She then attended the Egri School of Dramatic Writing and the Christopher
School of Languages, where her attractions included casting, writing, dancing,
singing, and civil rights. Washington’s
career began dancing in nightclubs. From 1922 to 1926, she toured with Sissle
and Blake’s Shuffle Along.
Assuming the stage name Edith Warren, she was
cast as the lead in Black Boy with Paul Robeson in 1926. With work hard
to find in America she toured Europe, some of her engagements included Gaumount
Palace and Chateau Madrid (Paris), Casino Nice, Green Park Hotel
(London), Trocadero and Floria Palast (Berlin). Washington was cast in Sweet
Chariot (1930) in New York, Singin’ the Blues (1931), and Run,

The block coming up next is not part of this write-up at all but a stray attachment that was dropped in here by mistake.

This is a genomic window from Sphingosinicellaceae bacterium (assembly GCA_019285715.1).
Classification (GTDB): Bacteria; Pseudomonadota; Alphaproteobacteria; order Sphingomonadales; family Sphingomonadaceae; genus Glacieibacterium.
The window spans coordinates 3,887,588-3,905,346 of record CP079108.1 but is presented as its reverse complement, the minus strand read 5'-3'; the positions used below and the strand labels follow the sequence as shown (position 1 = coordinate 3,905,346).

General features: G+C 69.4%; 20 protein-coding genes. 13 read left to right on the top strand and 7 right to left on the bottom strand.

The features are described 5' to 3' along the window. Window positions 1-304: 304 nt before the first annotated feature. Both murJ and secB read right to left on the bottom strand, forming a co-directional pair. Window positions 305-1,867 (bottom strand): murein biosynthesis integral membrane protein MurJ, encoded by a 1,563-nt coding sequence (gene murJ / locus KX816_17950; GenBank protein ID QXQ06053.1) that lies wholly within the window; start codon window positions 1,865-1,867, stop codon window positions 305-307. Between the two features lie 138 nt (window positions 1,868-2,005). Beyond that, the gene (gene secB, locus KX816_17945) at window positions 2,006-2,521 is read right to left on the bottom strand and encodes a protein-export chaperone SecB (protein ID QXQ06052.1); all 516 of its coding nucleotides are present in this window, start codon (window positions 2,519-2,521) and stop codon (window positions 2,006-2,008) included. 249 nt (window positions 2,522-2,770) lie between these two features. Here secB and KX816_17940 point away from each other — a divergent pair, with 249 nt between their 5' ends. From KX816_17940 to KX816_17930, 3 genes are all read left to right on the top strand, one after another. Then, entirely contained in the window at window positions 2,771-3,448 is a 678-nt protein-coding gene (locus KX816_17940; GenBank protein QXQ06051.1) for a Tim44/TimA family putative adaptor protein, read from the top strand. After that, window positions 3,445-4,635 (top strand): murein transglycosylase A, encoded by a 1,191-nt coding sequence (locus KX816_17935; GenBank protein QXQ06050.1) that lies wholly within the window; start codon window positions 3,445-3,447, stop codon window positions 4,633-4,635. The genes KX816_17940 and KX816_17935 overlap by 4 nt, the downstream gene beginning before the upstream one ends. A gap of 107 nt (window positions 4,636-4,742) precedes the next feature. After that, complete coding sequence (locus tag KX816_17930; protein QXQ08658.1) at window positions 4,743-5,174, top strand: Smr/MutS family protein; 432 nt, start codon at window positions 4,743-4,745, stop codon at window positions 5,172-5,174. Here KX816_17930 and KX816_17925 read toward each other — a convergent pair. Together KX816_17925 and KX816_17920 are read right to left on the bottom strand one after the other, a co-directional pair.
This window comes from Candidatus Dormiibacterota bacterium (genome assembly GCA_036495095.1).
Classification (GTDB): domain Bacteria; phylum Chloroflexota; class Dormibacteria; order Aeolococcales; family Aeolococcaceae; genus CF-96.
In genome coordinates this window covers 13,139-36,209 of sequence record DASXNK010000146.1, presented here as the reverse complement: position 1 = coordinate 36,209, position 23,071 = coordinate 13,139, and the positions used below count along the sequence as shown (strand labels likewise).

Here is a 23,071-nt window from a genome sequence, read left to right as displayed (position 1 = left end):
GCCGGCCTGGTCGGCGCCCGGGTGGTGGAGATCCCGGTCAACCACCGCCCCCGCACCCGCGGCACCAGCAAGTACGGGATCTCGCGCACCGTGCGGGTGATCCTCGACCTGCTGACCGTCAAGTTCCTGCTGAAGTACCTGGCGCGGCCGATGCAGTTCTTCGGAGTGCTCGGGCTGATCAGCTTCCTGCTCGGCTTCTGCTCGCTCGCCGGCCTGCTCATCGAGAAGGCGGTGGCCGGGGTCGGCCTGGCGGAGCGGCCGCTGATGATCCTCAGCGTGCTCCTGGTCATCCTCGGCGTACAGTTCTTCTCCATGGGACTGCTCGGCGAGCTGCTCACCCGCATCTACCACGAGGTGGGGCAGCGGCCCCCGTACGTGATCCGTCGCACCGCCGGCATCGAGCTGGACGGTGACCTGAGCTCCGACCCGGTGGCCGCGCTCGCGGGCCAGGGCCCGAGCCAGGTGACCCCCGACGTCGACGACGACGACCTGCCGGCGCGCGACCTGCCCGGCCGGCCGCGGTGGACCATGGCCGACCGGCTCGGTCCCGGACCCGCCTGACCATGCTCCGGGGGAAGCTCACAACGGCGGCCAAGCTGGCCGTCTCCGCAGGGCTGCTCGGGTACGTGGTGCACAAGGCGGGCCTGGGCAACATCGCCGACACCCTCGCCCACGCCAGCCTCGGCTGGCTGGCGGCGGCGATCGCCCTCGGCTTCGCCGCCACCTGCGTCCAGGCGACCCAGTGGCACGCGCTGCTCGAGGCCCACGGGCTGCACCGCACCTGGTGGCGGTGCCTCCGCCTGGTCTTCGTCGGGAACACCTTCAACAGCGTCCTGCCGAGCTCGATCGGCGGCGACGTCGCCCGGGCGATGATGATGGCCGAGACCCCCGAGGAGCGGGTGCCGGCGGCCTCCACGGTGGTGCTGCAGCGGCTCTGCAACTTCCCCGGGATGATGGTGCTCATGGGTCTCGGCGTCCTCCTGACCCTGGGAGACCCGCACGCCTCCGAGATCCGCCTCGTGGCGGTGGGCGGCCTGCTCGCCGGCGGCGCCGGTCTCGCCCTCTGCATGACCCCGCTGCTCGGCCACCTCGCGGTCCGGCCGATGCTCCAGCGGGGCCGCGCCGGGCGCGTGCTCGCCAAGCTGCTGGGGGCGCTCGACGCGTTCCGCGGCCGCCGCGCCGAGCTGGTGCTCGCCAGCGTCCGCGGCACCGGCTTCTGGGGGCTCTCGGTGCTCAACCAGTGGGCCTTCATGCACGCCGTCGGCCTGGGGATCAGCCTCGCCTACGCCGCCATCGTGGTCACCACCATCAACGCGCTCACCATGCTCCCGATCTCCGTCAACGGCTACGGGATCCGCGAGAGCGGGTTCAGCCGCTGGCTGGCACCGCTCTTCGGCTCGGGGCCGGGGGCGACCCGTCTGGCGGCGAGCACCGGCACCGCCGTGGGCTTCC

Little Chillun (1933).
Her film career began concurrently with performances in Black and Tan
Fantasy (1929), The Old Man and the Mountain, and The Emperor
Jones (1933); she married Lawrence Brown of the Duke Ellington Band later
that year. One of Washington’s primary concerns was the relationship between
black and white women. She brought to the medium a new conception of
African-American women in general and no where was this better displayed than
her role in the film Imitation of Life (1934). So convincing was
Washington’s portrayal of the tragic Mulatto, that many felt she was (in real
Friends like Bobby Short and her sister’s husband, Congressman Adam Clayton
Powell said that she never hid behind the lightness of her complexion.
Washington’s commitment to civil rights was just as strong as her
professionalism in the theater and cinema arts. She was one of the founders of